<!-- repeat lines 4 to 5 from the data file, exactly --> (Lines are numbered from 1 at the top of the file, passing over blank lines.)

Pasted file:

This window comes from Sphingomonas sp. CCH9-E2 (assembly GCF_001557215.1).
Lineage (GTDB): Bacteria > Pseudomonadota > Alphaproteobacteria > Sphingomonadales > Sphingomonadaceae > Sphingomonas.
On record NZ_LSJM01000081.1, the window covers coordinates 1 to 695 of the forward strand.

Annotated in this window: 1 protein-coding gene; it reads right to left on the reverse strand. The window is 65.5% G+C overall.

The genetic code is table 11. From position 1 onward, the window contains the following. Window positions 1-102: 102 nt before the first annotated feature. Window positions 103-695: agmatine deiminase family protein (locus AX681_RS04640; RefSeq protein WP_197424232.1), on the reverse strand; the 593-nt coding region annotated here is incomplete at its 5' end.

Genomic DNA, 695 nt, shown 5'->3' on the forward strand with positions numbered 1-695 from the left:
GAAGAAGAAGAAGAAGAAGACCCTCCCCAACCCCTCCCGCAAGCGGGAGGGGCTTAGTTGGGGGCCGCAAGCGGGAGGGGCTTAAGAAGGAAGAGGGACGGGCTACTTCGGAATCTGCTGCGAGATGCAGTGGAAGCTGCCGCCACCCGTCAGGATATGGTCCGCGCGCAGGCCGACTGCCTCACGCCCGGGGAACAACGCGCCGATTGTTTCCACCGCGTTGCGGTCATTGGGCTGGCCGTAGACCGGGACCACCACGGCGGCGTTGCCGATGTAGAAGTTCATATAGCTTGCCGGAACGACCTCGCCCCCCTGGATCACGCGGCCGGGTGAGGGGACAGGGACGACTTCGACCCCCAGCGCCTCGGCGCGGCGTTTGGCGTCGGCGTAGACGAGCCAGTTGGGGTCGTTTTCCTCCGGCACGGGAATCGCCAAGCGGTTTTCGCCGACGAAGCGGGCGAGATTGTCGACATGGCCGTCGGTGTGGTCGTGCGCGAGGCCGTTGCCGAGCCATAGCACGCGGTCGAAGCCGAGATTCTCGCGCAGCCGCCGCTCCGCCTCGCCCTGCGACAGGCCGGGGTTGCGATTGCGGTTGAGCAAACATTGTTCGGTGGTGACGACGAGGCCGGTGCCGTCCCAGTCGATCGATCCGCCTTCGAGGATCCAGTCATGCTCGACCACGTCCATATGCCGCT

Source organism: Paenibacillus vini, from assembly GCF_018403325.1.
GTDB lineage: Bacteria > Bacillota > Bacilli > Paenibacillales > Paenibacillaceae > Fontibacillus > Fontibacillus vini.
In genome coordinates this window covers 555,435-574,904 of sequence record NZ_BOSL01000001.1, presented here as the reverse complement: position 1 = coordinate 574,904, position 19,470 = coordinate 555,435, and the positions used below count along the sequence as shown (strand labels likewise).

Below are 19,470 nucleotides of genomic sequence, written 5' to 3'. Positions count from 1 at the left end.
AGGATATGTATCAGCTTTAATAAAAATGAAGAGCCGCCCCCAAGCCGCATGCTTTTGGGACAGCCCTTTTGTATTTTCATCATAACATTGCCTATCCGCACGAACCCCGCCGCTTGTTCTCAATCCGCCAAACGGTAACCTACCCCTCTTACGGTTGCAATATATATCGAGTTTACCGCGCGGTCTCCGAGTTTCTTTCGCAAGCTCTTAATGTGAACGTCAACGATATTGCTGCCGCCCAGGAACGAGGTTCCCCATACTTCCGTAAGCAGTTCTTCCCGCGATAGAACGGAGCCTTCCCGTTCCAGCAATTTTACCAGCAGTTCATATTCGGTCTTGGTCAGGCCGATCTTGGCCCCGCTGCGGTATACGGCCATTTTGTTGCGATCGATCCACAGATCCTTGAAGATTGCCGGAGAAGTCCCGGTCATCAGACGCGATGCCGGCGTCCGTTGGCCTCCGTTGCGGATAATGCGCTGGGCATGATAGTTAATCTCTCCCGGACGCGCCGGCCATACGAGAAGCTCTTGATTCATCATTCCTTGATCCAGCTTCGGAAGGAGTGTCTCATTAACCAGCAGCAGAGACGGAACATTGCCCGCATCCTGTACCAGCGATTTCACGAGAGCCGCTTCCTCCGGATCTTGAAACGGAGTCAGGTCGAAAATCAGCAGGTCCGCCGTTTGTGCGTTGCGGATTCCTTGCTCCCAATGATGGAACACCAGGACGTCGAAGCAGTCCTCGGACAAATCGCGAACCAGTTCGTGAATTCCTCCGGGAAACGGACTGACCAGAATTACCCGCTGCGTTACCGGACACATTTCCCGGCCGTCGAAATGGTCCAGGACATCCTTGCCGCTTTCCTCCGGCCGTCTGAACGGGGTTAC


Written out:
Annotated in this window: 1 protein-coding gene; it reads right to left on the reverse strand. The window is 65.5% G+C overall.

The genetic code is table 11. From position 1 onward, the window contains the following. Window positions 1-102: 102 nt before the first annotated feature. Window positions 103-695: agmatine deiminase family protein (locus AX681_RS04640; RefSeq protein WP_197424232.1), on the reverse strand; the 593-nt coding region annotated here is incomplete at its 5' end.